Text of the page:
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Life (sciences) in context – I: On living beings’

Vasudev Menon

What is the living world made up of? In a series of two articles, Vasudev Menon, an Assistant Professor of Biology and Performing Arts (Theatre) at the Symbiosis School for Liberal Arts, Pune, contrasts the way two philosophical views answer this question. He opines that understanding these views would help students place what they study in the life sciences’ in context. This article is the first part of the two-part series.

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Today, teaching and learning in the natural sciences are taking an inquiry-driven’ turn. There is an expectation that students develop their understanding of the natural world, not through explanations handed down in textbooks, but through their own observations from guided investigations. 

As an ideal, and most teachers would agree, this is a welcome change and a step away from rote learning’, which has plagued education at large. However, one must be very cautious that this ideal does not slip into some disguised form of methodology’ training, in which case, there is a very real threat that what students learn may remain confined to the classrooms, devoid of social or cultural relevance, and disconnected from one’s everyday life. Students may continue to remain unconscious of why or what it is that they are actually studying and the contexts in which knowledge in the sciences is constructed.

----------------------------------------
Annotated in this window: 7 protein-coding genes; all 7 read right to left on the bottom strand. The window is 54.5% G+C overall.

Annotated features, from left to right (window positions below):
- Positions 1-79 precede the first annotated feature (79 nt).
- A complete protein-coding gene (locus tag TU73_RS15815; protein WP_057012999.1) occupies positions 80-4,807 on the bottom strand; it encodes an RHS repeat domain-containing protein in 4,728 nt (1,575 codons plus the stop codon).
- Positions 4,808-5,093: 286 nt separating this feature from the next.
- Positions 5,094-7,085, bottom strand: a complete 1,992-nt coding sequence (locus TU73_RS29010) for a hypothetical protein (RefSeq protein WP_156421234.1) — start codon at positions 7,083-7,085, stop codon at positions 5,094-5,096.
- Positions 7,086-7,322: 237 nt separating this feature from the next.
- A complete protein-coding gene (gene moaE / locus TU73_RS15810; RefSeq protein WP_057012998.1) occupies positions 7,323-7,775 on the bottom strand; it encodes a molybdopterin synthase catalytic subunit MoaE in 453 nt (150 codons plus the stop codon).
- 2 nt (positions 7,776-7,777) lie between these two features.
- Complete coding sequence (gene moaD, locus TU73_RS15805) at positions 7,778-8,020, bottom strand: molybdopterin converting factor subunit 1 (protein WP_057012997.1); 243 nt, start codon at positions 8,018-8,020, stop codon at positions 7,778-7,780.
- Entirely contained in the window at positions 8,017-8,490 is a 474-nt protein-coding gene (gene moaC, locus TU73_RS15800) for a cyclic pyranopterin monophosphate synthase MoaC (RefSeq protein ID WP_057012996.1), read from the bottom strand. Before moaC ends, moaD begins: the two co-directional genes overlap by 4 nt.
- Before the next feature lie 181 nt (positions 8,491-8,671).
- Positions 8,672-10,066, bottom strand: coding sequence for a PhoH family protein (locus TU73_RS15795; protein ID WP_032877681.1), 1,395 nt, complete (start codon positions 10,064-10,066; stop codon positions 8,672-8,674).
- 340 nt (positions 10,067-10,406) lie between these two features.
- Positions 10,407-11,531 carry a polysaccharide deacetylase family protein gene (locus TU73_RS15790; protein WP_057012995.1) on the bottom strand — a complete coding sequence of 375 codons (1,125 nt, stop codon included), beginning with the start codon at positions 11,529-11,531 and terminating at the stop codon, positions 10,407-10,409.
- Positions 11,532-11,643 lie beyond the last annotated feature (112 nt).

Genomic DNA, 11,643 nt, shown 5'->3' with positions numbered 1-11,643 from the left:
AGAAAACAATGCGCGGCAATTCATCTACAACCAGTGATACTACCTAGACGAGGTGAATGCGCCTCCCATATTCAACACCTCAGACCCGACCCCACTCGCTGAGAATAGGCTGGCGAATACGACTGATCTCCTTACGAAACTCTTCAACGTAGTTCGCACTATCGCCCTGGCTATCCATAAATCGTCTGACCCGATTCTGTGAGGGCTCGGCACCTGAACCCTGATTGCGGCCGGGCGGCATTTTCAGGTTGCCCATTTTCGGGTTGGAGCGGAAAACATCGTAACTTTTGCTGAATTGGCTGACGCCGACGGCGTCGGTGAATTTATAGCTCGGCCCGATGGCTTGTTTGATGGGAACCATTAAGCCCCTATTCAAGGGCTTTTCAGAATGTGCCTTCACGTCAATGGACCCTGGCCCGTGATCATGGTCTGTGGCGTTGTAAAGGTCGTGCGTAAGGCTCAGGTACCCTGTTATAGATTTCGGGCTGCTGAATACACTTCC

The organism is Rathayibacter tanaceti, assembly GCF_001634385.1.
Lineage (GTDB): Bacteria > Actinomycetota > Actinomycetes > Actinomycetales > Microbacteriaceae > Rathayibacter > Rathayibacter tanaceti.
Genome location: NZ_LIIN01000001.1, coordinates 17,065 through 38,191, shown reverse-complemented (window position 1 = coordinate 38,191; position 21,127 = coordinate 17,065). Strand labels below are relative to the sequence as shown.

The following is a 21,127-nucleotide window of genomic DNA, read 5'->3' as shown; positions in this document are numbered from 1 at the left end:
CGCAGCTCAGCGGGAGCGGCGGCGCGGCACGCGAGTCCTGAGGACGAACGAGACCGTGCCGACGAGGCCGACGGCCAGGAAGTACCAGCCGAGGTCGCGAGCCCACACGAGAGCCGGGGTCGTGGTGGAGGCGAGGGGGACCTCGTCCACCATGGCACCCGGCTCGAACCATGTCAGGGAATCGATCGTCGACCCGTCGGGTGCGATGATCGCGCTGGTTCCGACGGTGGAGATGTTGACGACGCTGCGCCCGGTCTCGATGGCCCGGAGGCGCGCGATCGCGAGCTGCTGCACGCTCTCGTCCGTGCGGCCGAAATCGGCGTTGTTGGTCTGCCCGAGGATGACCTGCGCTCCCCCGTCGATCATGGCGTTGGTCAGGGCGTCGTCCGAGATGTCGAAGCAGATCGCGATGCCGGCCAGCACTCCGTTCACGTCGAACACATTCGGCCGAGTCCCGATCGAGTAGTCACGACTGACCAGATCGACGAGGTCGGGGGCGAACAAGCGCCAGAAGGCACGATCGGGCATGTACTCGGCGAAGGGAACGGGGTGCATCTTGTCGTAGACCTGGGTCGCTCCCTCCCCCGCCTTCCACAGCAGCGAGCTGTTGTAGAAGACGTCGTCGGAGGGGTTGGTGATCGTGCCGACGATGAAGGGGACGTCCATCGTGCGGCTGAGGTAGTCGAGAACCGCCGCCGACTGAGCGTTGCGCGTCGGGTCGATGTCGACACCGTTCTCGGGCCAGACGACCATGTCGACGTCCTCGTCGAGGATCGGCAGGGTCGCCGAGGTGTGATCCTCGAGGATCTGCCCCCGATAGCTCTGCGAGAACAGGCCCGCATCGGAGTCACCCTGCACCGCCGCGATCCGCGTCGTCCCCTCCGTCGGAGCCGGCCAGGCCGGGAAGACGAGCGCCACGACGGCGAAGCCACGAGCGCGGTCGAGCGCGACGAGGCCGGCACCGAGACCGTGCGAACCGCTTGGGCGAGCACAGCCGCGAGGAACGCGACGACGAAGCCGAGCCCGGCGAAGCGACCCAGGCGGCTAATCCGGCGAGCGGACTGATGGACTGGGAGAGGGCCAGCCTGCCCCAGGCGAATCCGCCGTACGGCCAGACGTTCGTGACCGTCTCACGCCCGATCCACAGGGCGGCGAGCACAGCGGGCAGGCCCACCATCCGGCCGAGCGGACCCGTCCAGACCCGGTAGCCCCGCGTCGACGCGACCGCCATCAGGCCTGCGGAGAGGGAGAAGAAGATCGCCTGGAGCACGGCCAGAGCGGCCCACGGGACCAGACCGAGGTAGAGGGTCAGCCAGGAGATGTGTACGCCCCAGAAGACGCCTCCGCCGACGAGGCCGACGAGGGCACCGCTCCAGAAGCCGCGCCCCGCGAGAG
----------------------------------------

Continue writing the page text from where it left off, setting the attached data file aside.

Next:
In a series of two articles, I aim to impress upon the reader an instance of placing biology within its historical and philosophical contextualities. These could serve as a reference for the epistemology[1]-driven learnings that this new generation of biologists will undertake. Let us take for instance, what appears at first sight, a rather simple question – What is the living world made of?

To seek answers to this, we turn to a domain in the philosophy of science, called metaphysics[2] and specifically, to ontology or, to be very strict, Formal ontology[3]. Ontologists of biology, who tackle the above question, often begin by categorising the various constituents of the living world.